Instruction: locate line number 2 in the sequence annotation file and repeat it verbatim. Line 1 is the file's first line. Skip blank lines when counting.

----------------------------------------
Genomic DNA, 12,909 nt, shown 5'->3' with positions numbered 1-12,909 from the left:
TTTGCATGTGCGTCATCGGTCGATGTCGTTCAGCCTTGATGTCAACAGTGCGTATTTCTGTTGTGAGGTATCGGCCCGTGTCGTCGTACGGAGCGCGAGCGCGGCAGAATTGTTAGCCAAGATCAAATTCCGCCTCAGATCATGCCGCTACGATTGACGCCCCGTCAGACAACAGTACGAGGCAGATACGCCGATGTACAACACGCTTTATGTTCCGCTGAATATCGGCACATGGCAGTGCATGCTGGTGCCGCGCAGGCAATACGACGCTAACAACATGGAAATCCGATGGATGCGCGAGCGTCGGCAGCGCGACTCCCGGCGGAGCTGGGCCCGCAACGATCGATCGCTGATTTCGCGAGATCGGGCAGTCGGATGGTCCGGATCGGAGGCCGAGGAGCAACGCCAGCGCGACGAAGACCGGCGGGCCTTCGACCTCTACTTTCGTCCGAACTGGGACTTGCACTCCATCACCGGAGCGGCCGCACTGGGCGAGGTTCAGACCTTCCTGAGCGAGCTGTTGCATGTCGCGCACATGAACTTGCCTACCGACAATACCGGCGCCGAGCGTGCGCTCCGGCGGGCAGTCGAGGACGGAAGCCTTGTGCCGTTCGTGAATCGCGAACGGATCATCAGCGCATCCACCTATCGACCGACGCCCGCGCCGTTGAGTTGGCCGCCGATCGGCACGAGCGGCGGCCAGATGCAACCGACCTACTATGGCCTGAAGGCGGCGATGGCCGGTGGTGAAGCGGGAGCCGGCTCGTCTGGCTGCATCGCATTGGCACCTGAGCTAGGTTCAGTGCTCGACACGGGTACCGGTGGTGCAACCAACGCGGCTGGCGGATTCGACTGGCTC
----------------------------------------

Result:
TTTGCATGTGCGTCATCGGTCGATGTCGTTCAGCCTTGATGTCAACAGTGCGTATTTCTGTTGTGAGGTATCGGCCCGTGTCGTCGTACGGAGCGCGAGCGCGGCAGAATTGTTAGCCAAGATCAAATTCCGCCTCAGATCATGCCGCTACGATTGACGCCCCGTCAGACAACAGTACGAGGCAGATACGCCGATGTACAACACGCTTTATGTTCCGCTGAATATCGGCACATGGCAGTGCATGCTGGTGCCGCGCAGGCAATACGACGCTAACAACATGGAAATCCGATGGATGCGCGAGCGTCGGCAGCGCGACTCCCGGCGGAGCTGGGCCCGCAACGATCGATCGCTGATTTCGCGAGATCGGGCAGTCGGATGGTCCGGATCGGAGGCCGAGGAGCAACGCCAGCGCGACGAAGACCGGCGGGCCTTCGACCTCTACTTTCGTCCGAACTGGGACTTGCACTCCATCACCGGAGCGGCCGCACTGGGCGAGGTTCAGACCTTCCTGAGCGAGCTGTTGCATGTCGCGCACATGAACTTGCCTACCGACAATACCGGCGCCGAGCGTGCGCTCCGGCGGGCAGTCGAGGACGGAAGCCTTGTGCCGTTCGTGAATCGCGAACGGATCATCAGCGCATCCACCTATCGACCGACGCCCGCGCCGTTGAGTTGGCCGCCGATCGGCACGAGCGGCGGCCAGATGCAACCGACCTACTATGGCCTGAAGGCGGCGATGGCCGGTGGTGAAGCGGGAGCCGGCTCGTCTGGCTGCATCGCATTGGCACCTGAGCTAGGTTCAGTGCTCGACACGGGTACCGGTGGTGCAACCAACGCGGCTGGCGGATTCGACTGGCTC